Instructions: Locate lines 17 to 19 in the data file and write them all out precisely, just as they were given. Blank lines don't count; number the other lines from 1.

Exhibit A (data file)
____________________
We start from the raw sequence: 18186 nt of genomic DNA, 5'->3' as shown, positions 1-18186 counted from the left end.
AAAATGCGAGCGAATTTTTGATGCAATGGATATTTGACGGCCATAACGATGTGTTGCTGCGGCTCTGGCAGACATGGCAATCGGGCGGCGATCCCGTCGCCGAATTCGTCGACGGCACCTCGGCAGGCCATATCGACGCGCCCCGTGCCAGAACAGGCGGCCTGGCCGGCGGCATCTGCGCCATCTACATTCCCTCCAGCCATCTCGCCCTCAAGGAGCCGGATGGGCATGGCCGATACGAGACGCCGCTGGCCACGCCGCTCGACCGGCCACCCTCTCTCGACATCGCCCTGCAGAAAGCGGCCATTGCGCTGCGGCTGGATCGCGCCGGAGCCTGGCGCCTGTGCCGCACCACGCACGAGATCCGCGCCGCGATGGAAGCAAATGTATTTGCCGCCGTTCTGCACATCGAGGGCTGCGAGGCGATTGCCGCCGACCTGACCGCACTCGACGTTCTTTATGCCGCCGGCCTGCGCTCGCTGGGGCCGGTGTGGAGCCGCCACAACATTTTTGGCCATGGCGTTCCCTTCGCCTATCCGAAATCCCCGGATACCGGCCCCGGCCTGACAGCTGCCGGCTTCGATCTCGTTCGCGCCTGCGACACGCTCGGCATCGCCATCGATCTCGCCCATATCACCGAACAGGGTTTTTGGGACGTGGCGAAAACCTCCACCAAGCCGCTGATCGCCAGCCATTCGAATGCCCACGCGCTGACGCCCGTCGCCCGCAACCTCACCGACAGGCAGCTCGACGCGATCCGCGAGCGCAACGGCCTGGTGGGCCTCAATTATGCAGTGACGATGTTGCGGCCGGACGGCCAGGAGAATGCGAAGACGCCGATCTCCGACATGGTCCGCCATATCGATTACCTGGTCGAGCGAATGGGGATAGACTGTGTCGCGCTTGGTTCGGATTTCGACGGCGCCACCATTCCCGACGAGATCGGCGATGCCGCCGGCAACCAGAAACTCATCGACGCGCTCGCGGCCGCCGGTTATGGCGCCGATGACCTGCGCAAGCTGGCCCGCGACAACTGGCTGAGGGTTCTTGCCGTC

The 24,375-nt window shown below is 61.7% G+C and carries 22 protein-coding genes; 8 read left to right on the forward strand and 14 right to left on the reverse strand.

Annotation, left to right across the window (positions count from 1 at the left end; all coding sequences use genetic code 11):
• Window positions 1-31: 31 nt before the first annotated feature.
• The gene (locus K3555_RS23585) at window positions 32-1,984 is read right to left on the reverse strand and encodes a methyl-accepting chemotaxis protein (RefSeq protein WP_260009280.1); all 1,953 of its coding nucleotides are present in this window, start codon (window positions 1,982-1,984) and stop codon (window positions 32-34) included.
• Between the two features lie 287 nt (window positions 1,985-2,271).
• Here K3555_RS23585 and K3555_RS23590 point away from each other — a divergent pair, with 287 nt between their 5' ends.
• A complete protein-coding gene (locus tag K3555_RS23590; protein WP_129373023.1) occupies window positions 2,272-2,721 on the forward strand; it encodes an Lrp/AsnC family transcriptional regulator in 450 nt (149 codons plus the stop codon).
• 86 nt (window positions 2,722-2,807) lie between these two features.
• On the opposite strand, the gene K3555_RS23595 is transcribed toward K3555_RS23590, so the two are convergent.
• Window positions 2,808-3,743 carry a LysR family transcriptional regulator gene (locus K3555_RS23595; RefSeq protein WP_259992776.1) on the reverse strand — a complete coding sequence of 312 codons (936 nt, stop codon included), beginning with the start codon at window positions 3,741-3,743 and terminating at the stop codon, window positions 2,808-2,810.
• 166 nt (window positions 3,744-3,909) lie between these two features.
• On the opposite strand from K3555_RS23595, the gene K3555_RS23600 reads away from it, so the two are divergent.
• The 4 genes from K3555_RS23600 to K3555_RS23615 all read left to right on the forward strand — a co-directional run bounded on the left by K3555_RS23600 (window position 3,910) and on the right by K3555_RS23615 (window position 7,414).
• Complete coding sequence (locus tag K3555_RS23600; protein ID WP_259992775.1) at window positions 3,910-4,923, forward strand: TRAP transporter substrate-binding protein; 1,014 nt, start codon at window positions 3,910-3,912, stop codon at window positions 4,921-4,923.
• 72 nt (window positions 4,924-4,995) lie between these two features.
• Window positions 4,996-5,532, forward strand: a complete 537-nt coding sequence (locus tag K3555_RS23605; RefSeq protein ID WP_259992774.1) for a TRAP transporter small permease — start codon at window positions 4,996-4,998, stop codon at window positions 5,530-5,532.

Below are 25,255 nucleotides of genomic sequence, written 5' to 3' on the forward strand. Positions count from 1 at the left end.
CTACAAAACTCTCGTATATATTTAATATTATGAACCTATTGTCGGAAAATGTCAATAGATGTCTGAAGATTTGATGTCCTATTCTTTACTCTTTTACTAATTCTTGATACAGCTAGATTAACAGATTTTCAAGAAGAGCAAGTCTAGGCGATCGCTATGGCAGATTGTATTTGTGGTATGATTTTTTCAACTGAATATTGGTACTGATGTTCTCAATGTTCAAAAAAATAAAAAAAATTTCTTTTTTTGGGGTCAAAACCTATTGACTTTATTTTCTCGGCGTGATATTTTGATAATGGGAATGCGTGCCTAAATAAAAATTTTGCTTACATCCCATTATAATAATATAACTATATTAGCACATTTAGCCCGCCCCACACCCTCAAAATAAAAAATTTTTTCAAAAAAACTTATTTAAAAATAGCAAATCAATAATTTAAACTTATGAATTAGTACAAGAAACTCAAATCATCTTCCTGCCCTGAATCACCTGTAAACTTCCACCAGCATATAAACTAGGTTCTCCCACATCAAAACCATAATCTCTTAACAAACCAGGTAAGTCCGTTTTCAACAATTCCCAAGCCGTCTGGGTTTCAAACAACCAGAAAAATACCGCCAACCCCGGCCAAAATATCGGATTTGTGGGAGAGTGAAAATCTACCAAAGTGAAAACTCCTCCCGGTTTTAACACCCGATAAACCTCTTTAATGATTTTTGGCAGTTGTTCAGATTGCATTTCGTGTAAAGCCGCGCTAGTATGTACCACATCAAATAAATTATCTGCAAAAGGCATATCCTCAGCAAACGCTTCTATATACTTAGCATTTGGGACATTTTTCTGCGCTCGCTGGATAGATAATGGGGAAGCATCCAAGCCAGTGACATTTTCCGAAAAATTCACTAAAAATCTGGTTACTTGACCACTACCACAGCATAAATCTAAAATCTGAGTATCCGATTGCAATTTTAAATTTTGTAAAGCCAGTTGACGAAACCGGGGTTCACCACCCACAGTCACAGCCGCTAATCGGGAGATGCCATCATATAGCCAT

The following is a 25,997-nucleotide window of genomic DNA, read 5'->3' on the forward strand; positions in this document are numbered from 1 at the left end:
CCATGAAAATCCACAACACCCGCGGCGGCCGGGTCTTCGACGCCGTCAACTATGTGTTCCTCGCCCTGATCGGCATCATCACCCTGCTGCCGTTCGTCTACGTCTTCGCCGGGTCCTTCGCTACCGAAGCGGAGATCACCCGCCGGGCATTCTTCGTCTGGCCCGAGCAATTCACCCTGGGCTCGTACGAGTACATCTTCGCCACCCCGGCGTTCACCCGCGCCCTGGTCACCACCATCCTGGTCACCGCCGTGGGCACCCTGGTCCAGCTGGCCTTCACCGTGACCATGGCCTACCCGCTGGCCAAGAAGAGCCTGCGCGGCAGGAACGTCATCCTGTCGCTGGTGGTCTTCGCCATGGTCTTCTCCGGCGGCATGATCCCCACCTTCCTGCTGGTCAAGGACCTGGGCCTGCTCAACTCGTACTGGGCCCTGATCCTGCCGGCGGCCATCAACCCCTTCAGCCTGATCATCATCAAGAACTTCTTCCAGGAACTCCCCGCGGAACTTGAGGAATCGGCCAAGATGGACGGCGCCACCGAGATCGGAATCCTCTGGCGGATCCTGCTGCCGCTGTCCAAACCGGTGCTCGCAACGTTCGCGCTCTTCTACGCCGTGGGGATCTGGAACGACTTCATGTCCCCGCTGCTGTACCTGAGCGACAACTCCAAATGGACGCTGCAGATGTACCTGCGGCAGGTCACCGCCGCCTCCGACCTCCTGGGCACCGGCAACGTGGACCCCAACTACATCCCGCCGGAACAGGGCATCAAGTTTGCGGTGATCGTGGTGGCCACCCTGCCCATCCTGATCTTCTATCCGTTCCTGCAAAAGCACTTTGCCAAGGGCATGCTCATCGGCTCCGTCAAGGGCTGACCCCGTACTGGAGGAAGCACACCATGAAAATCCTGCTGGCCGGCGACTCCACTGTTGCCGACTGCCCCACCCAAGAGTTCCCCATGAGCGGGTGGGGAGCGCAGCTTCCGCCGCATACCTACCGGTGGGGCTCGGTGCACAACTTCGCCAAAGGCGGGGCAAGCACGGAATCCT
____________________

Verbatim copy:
• 72 nt (window positions 4,924-4,995) lie between these two features.
• Window positions 4,996-5,532, forward strand: a complete 537-nt coding sequence (locus tag K3555_RS23605; RefSeq protein ID WP_259992774.1) for a TRAP transporter small permease — start codon at window positions 4,996-4,998, stop codon at window positions 5,530-5,532.

Below are 25,255 nucleotides of genomic sequence, written 5' to 3' on the forward strand. Positions count from 1 at the left end.